Welcome to my first author Q&A! I have wanted to do one for my blog for some time, but have only recently found the confidence to approach an author and send some questions.
As well as being a journalist and non-fiction writer, Lucy Atkins is the author of three suspenseful thrillers. I have read two of them, and have really liked her style and her ability to create tension.
I was delighted that Lucy agreed to answer my questions, especially at a time when she is currently very busy on the final draft of her next novel!
1. What made you want to become an author, and how did you eventually manage to achieve it?
I always wanted to write – I wrote my first ‘novel’ when I was eight and always wrote short stories in secret, and I had a couple of failed novel attempts too.
When I turned 40 I decided I had to come out of hiding and give it a go or I’d always regret it. So I enrolled myself on a creative writing course and, from there, I produced The Missing One, my first novel.
2. How does your approach differ when writing fiction as opposed to non-fiction?
It’s a completely different skill! Like woodwork versus cookery or something. You have to learn different writing techniques, and also of course tap into your imagination.
3. I have read two of your books and they were both excellent at building tension. Are there any writing techniques that you specifically use to create tension and suspense?
I think the main lesson is to make the stakes very high. When I wrote the first draft of The Missing One, my character, Kal, was pregnant. My agent loved the story but asked me to rewrite it before she sent to out to publishers – she said to ‘raise the stakes’.
I had no idea how to do this but then my husband suggested I ‘get the baby out’. So I rewrote the novel so that the baby that was inside Kal was instead a little cute blond toddler who then was in jeopardy. This version of the novel sold straight away.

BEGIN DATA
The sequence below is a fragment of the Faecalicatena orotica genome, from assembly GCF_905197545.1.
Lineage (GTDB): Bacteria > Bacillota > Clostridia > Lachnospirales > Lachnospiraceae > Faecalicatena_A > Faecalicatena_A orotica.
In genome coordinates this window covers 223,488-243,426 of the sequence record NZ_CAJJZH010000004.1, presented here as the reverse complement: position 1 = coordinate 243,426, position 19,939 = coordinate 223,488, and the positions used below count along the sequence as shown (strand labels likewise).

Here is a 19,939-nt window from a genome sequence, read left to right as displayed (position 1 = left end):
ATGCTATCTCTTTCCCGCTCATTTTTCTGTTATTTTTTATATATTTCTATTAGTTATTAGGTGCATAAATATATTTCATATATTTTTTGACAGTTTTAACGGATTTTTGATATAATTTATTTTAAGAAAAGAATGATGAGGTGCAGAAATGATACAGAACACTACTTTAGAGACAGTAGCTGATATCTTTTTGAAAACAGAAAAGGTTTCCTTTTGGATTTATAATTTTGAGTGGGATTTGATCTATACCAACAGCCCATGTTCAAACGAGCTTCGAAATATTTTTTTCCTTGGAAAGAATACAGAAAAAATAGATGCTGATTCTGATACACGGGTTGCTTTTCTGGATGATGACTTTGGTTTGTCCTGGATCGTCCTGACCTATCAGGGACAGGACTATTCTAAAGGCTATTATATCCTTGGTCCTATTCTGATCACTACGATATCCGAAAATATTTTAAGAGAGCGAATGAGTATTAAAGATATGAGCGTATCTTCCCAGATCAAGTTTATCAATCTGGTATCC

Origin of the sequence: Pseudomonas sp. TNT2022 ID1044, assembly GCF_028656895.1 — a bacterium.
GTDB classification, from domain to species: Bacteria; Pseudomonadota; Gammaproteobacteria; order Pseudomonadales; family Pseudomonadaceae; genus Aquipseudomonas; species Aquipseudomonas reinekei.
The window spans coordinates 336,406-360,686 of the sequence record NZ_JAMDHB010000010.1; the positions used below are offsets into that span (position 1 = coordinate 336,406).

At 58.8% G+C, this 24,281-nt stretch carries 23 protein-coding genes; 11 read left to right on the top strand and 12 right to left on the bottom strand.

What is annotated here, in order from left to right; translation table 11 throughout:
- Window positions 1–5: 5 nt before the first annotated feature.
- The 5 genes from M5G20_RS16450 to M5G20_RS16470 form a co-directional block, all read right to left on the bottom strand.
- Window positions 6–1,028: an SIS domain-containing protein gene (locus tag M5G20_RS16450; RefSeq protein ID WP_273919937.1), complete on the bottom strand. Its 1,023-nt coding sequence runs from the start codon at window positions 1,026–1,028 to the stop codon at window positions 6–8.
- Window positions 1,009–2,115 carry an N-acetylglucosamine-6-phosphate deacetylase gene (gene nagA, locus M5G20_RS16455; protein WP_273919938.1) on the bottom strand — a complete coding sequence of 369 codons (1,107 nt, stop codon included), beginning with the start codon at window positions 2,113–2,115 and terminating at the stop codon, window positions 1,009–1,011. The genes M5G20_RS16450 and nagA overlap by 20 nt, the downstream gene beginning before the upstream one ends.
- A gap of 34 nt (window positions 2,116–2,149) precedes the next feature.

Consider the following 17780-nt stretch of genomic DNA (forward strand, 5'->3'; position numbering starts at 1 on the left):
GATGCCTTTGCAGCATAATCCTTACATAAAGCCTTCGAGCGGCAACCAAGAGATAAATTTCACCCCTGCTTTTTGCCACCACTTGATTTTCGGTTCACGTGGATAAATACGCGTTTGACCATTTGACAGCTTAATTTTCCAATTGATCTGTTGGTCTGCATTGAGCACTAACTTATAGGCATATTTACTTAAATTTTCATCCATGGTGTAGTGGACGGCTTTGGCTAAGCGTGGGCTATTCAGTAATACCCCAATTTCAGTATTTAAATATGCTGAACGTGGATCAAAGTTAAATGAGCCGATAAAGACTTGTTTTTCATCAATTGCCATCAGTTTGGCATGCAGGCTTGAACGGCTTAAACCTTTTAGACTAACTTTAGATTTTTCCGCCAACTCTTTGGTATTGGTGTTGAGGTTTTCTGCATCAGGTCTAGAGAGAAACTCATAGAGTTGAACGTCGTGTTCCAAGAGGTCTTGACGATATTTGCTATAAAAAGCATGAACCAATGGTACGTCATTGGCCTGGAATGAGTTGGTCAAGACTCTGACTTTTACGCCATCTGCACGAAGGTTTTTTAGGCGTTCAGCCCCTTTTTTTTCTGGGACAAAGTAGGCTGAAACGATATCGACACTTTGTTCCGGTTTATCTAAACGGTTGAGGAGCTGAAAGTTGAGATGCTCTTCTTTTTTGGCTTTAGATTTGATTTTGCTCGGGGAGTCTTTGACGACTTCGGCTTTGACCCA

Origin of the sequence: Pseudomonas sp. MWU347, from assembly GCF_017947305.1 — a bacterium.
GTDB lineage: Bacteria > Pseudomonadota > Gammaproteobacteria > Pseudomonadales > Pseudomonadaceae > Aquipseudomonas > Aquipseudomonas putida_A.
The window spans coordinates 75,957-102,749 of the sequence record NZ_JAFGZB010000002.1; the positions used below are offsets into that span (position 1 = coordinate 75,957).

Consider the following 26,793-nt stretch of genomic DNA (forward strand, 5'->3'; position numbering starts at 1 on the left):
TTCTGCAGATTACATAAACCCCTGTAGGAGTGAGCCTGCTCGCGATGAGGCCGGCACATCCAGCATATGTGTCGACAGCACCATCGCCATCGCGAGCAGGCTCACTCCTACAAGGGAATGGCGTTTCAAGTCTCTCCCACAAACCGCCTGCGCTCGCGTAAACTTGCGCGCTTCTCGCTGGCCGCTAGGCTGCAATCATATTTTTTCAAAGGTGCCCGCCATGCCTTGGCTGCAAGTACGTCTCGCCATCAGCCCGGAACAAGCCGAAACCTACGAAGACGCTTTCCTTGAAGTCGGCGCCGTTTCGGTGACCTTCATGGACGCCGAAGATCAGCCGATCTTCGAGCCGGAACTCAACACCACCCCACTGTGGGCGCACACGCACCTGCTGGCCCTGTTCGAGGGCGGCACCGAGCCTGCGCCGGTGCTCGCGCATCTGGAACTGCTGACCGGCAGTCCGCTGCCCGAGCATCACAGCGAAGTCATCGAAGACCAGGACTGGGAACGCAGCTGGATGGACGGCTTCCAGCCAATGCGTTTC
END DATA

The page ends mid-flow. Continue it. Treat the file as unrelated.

4. Do you think it is becoming more difficult to find originality when writing a thriller?
I think you have to write what YOU are interested in and forget about the marketplace or what people may or may not want. This is probably why my last book The Night Visitor has a big theme about dung beetles.
5. The Other Child is largely set in the USA, where you have previously lived, and the protagonist has recently emigrated from the UK. How much did you draw on your experience when writing this book?
Totally – The Other Child is set in the house where I lived, in the street and Boston suburb where I lived. The feeling of that was central to the whole claustrophobic atmosphere of the book.
6 Your latest book, The Night Visitor, had an abrupt ending that was very much open to interpretation. What made you decide to end the book in this way?
I am very keen for the reader to have an active role. I wanted the reader to be able to project their own feelings about the characters onto the ending (and one of the other major events in the book) because in a sense The Night Visitor is about the blindnesses and prejudices we have about others. I don’t like being spoon fed myself, as a reader.
7. The character of Vivian in The Night Visitor is one of the most interesting and unique I have ever come across. She totally intrigued me! How did you create her point of view, and what was it like to write?
Thank you! I was very interested in writing about a woman of late middle age who is on the autistic spectrum, but is undiagnosed and has gone through her life alienating people and not quite fitting in.
I have some family members on the spectrum and have done a fair bit of reading so I really feel for Vivian – though a lot of my readers find her really scary…
8. How would you describe your writing process? How long does it take you to write a novel from an initial idea?
Chaotic. I tend to rewrite all the time. I’ll do a crazy stream of consciousness ‘terrible first draft’ then spend up to 18 months rewriting and rejigging over and over. It’s very inefficient but I can’t manage to plan as some other writers do.
9. Are there any books that you have enjoyed recently and would recommend to others?
I’ve just read and absolutely loved The Friend by Sigrid Nunez – it’s about writers and dogs. I love dogs.
10. Do you have any writing tips for aspiring authors?
I think it’s important to view writing as a skill, that you have to learn and constantly develop – it’s a real craft. I’d also say persevere and EXPECT rejection. All writers have rejections.
Also, don’t rush to send to an agent. Really perfect it, and step away for a few months before you re-edit then send. I truly believe some writers don’t make it, not because they haven’t got talent but because they are in too much of a hurry to get published so they sent it out before it’s really ready.
What did you think of Lucy’s answers? Have you read any of her books? Let me know in the comments!
Happy reading 🙂